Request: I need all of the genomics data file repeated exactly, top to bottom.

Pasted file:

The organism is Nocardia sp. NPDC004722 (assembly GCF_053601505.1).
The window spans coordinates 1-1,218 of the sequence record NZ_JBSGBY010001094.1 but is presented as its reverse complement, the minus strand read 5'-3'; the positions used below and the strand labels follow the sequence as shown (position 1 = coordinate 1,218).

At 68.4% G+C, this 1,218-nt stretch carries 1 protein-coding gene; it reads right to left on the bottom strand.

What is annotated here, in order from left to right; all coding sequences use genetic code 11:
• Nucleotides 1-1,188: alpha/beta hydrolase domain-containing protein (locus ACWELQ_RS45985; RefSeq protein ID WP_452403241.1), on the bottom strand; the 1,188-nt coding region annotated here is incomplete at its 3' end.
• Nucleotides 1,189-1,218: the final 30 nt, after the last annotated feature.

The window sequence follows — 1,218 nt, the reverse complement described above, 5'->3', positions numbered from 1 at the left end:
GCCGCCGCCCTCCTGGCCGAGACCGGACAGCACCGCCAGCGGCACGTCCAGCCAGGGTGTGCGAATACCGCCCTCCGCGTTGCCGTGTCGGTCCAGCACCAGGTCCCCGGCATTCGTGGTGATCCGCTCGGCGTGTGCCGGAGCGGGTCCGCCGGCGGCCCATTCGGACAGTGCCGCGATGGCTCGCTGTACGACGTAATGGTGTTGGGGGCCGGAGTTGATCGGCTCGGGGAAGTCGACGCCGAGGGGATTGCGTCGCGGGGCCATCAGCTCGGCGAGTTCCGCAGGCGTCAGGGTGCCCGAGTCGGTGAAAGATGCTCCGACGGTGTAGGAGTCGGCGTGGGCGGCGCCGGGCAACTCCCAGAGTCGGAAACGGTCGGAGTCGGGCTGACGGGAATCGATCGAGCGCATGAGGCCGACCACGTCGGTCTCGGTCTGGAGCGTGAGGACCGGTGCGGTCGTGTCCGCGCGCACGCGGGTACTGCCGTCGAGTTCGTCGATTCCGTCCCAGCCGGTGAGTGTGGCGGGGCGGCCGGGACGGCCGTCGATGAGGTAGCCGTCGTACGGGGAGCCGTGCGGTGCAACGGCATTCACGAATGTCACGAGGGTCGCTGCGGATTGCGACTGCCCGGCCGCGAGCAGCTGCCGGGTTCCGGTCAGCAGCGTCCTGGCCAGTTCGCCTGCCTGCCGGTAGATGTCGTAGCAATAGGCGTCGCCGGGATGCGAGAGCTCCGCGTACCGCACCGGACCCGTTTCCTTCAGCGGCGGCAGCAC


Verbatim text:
The organism is Nocardia sp. NPDC004722 (assembly GCF_053601505.1).
The window spans coordinates 1-1,218 of the sequence record NZ_JBSGBY010001094.1 but is presented as its reverse complement, the minus strand read 5'-3'; the positions used below and the strand labels follow the sequence as shown (position 1 = coordinate 1,218).

At 68.4% G+C, this 1,218-nt stretch carries 1 protein-coding gene; it reads right to left on the bottom strand.

What is annotated here, in order from left to right; all coding sequences use genetic code 11:
• Nucleotides 1-1,188: alpha/beta hydrolase domain-containing protein (locus ACWELQ_RS45985; RefSeq protein ID WP_452403241.1), on the bottom strand; the 1,188-nt coding region annotated here is incomplete at its 3' end.
• Nucleotides 1,189-1,218: the final 30 nt, after the last annotated feature.

The window sequence follows — 1,218 nt, the reverse complement described above, 5'->3', positions numbered from 1 at the left end:
GCCGCCGCCCTCCTGGCCGAGACCGGACAGCACCGCCAGCGGCACGTCCAGCCAGGGTGTGCGAATACCGCCCTCCGCGTTGCCGTGTCGGTCCAGCACCAGGTCCCCGGCATTCGTGGTGATCCGCTCGGCGTGTGCCGGAGCGGGTCCGCCGGCGGCCCATTCGGACAGTGCCGCGATGGCTCGCTGTACGACGTAATGGTGTTGGGGGCCGGAGTTGATCGGCTCGGGGAAGTCGACGCCGAGGGGATTGCGTCGCGGGGCCATCAGCTCGGCGAGTTCCGCAGGCGTCAGGGTGCCCGAGTCGGTGAAAGATGCTCCGACGGTGTAGGAGTCGGCGTGGGCGGCGCCGGGCAACTCCCAGAGTCGGAAACGGTCGGAGTCGGGCTGACGGGAATCGATCGAGCGCATGAGGCCGACCACGTCGGTCTCGGTCTGGAGCGTGAGGACCGGTGCGGTCGTGTCCGCGCGCACGCGGGTACTGCCGTCGAGTTCGTCGATTCCGTCCCAGCCGGTGAGTGTGGCGGGGCGGCCGGGACGGCCGTCGATGAGGTAGCCGTCGTACGGGGAGCCGTGCGGTGCAACGGCATTCACGAATGTCACGAGGGTCGCTGCGGATTGCGACTGCCCGGCCGCGAGCAGCTGCCGGGTTCCGGTCAGCAGCGTCCTGGCCAGTTCGCCTGCCTGCCGGTAGATGTCGTAGCAATAGGCGTCGCCGGGATGCGAGAGCTCCGCGTACCGCACCGGACCCGTTTCCTTCAGCGGCGGCAGCAC